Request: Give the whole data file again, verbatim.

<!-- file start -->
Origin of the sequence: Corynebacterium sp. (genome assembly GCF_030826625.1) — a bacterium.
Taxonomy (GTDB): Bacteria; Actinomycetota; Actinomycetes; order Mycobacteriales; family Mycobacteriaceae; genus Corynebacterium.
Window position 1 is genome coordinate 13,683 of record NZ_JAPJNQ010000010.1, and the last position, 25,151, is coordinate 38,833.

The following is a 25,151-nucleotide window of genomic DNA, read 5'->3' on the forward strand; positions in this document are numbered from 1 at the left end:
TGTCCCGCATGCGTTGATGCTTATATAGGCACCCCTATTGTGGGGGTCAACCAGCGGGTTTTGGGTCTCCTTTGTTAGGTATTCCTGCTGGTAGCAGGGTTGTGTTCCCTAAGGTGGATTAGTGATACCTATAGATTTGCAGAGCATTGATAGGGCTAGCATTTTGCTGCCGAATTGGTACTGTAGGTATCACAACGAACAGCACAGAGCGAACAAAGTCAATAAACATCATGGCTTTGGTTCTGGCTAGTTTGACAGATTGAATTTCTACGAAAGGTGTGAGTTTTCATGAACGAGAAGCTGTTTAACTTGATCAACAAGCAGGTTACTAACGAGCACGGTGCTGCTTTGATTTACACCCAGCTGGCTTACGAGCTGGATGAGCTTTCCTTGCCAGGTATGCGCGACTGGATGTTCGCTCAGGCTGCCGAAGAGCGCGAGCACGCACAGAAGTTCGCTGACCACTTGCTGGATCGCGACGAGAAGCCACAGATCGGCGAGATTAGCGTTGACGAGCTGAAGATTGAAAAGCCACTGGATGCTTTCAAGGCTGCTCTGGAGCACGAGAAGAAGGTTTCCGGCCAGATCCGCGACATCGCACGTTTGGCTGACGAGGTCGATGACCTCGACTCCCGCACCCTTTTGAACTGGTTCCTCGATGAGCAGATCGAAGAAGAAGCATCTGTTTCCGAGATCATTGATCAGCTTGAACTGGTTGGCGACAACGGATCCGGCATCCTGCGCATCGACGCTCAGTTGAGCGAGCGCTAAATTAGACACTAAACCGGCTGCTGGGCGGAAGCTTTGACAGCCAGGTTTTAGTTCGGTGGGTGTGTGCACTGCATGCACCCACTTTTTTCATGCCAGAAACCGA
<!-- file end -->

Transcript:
Origin of the sequence: Corynebacterium sp. (genome assembly GCF_030826625.1) — a bacterium.
Taxonomy (GTDB): Bacteria; Actinomycetota; Actinomycetes; order Mycobacteriales; family Mycobacteriaceae; genus Corynebacterium.
Window position 1 is genome coordinate 13,683 of record NZ_JAPJNQ010000010.1, and the last position, 25,151, is coordinate 38,833.

The following is a 25,151-nucleotide window of genomic DNA, read 5'->3' on the forward strand; positions in this document are numbered from 1 at the left end:
TGTCCCGCATGCGTTGATGCTTATATAGGCACCCCTATTGTGGGGGTCAACCAGCGGGTTTTGGGTCTCCTTTGTTAGGTATTCCTGCTGGTAGCAGGGTTGTGTTCCCTAAGGTGGATTAGTGATACCTATAGATTTGCAGAGCATTGATAGGGCTAGCATTTTGCTGCCGAATTGGTACTGTAGGTATCACAACGAACAGCACAGAGCGAACAAAGTCAATAAACATCATGGCTTTGGTTCTGGCTAGTTTGACAGATTGAATTTCTACGAAAGGTGTGAGTTTTCATGAACGAGAAGCTGTTTAACTTGATCAACAAGCAGGTTACTAACGAGCACGGTGCTGCTTTGATTTACACCCAGCTGGCTTACGAGCTGGATGAGCTTTCCTTGCCAGGTATGCGCGACTGGATGTTCGCTCAGGCTGCCGAAGAGCGCGAGCACGCACAGAAGTTCGCTGACCACTTGCTGGATCGCGACGAGAAGCCACAGATCGGCGAGATTAGCGTTGACGAGCTGAAGATTGAAAAGCCACTGGATGCTTTCAAGGCTGCTCTGGAGCACGAGAAGAAGGTTTCCGGCCAGATCCGCGACATCGCACGTTTGGCTGACGAGGTCGATGACCTCGACTCCCGCACCCTTTTGAACTGGTTCCTCGATGAGCAGATCGAAGAAGAAGCATCTGTTTCCGAGATCATTGATCAGCTTGAACTGGTTGGCGACAACGGATCCGGCATCCTGCGCATCGACGCTCAGTTGAGCGAGCGCTAAATTAGACACTAAACCGGCTGCTGGGCGGAAGCTTTGACAGCCAGGTTTTAGTTCGGTGGGTGTGTGCACTGCATGCACCCACTTTTTTCATGCCAGAAACCGA